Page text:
Staggered wort additions, instead of a yeast starter?

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cmcquistion
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Staggered wort additions, instead of a yeast starter?

Post by cmcquistion » 4 years ago

I read this article recently and it got me wondering about a way to get a healthy fermentation from liquid yeast, without doing a yeast starter.
http://beerandwinejournal.com/big-beer-three-steps/

I do primarily BIAB and sometimes do no-chill. I'm wondering if I can run off my hot wort to two 2.5 gallon cubes, let them chill overnight, then run one of them (just 2.5 gallons) into a fermenter and pitch liquid yeast, without a starter. Let that ferment for a day or two, then rack the other 2.5 gallons of wort on top of it. The idea would be that starting off with a high yeast/wort ratio would give the yeast a good environment to start fermentation without being overwhelmed. After a day, the yeast will be rocking and rolling and putting in more wort just gives them something to work on, now that they're roused and ready.

What do you all think about this approach?

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Post by BobBrews » 4 years ago

cmcquistion,

It sounds like a workable idea. I never thought about doing it that way? the more you handle or transfer wort the higher the chance of infection. If you are perfect with sanitation than it might be a interesting experiment. You could just use a larger Erlenmeyer beaker and siphon off enough hot wort into the heat resistant beaker to use as a starter. I do this sometimes with lagers to get a bigger yeast starter.

The amount of wort available to the yeast dumped into a full bucket is the same for half a bucket. The yeast is limited to the fresh wort it touches. If it floats on top as it reproduces it would still be subject to the wort it touches not the whole volume of wort. If it's mixed in the whole volume it may touch more wort but the stress is lessened by the scarcity of yeast. Oh my, I am confused. I may have to rethink this? :argh: Or read the article?
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Post by shibolet » 4 years ago

I have done something similar in the past.
Brewed a double batch (40L). Split into 2 FV
Pitched a 1.5L starter into one FV. After two days I did a top crop straight from FV #1 into #2. Took of like a rocket.
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Post by cmcquistion » 4 years ago

Bob, my intention is to figure out a good, lazy way to get good fermentation. I'm thinking that if I can avoid creating a yeast starter, that's one less thing for me to have to do :)

If you look at yeast calculators, like mrmalty.com, for instance, you'll see that 5 gallons of 1.055 Ale would need two packages of liquid yeast or a 1.8 liter starter. 2.5 gallons of the same ale only needs 1 package of yeast, without a starter. My thought is that the first 2.5 gallons gets just the right amount of yeast, without a starter, and then if it gets a full day of growth, you'll probably have twice as many yeast cells when you pitch the other 2.5 gallons. At that point, you'll have just the right amount of yeast, given the volume.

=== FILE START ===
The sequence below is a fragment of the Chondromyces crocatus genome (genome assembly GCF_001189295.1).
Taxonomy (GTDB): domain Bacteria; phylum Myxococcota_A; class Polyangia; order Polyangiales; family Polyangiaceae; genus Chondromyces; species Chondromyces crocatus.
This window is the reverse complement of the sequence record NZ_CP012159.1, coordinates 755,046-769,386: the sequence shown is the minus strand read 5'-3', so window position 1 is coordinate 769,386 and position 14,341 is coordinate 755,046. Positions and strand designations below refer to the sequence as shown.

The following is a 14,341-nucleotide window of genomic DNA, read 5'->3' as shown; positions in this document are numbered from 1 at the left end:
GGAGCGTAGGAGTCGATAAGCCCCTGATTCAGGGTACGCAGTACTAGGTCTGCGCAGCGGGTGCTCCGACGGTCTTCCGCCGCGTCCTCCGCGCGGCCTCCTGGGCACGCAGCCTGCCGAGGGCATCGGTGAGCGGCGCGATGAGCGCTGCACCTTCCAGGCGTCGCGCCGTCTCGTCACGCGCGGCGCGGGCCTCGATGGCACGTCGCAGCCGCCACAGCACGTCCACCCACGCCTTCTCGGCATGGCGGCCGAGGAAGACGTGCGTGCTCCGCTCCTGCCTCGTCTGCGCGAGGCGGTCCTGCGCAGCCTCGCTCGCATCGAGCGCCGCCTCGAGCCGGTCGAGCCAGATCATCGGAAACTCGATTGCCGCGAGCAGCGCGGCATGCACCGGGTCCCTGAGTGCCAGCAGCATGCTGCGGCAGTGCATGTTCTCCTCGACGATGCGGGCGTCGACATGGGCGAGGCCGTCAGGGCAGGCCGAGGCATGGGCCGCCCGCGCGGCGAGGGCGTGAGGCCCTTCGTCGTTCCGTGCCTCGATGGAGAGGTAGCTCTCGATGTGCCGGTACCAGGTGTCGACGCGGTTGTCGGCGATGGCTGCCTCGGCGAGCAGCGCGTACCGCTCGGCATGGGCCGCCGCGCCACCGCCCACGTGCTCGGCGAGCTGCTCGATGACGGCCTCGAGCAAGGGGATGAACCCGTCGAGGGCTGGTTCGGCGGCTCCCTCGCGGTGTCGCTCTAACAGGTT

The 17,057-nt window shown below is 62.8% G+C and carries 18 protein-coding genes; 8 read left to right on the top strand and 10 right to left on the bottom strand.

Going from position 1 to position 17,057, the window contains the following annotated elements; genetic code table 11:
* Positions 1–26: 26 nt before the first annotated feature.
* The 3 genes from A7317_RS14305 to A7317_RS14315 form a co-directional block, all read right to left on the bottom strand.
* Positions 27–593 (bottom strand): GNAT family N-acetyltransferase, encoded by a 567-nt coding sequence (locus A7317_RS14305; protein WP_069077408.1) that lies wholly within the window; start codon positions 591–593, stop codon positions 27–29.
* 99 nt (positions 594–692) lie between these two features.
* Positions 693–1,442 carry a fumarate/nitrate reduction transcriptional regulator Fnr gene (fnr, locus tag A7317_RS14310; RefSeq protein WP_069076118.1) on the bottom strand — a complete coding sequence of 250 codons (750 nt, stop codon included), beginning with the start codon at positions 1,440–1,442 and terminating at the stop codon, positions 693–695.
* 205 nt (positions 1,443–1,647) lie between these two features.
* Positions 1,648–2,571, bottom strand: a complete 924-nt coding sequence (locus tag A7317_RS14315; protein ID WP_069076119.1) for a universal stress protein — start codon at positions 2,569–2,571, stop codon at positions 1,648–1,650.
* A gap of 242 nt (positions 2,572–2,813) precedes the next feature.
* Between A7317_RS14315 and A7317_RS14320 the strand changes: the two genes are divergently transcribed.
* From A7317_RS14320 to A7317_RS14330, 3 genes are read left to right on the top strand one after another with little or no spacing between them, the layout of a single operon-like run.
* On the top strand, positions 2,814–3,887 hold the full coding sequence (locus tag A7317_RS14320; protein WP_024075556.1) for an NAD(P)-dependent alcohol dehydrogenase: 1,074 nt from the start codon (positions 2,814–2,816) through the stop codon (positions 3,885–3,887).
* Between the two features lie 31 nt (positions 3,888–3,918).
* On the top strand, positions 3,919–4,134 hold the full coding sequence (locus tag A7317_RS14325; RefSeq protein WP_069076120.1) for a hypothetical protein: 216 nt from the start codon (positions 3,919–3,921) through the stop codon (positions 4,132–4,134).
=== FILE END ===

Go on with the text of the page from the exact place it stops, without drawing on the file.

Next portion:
That's the idea, anyway.

If this is 5 gallons of Lager at 1.055, you need 4 packages of yeast of a 3.6 liter starter. My only Erlenmeyer flask is 2 liters, so I don't have a good way of making a starter that size and stepping up starters seems like an awful lot of work for a lazy brewer like me. If I wanted to do a 5 gallon Lager at 1.055, I could make a 1.8 liter starter, pitch that into 2.5 gallons of lager wort, give it a day or two to grow, then pitch the other 2.5 gallons of wort on top of that, once the yeast has had some time to grow.

Your note about sanitation is spot on, of course. The only piece of equipment during the second racking is just a racking cane, so there would only be one thing to sanitize, really.

*EDIT* If I used dry lager yeast, in the 1.055 Lager, above, then I could use just one package of dry lager yeast (S-23 or S34/70) in 2.5 gallons of lager wort, give it a day or two, then rack the other 2.5 gallons of wort on it. No yeast starter required at all, since Mr Malty says that a package of dry yeast has about 200 billion cells.

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Post by mally » 4 years ago

Bear in mind that with a stir plate (extra equipment if you don't have one though); that 2L flask could be equivalent to a 10L flask (without stir plate).

interesting info in this thread here.

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Last edited by mally on 12 Nov 2013, 04:03, edited 2 times in total.
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Post by BobBrews » 4 years ago

Sounds like you have your poop together! Yeast don't like to stress themselves. If they do the give off "off flavors" Just make sure you have enough but don't worry if your a little short. The do reproduce!!
Also, I very frequently reuse my yeast cake. After a brew is taken off the yeast I dump in a batch waiting in my no chill cube. They REALLY take off quick!
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Post by Three3Beer » 4 years ago

Thanks for sharing this idea! I really like it.

I would love to try this, as I want to make a double IPA soon.

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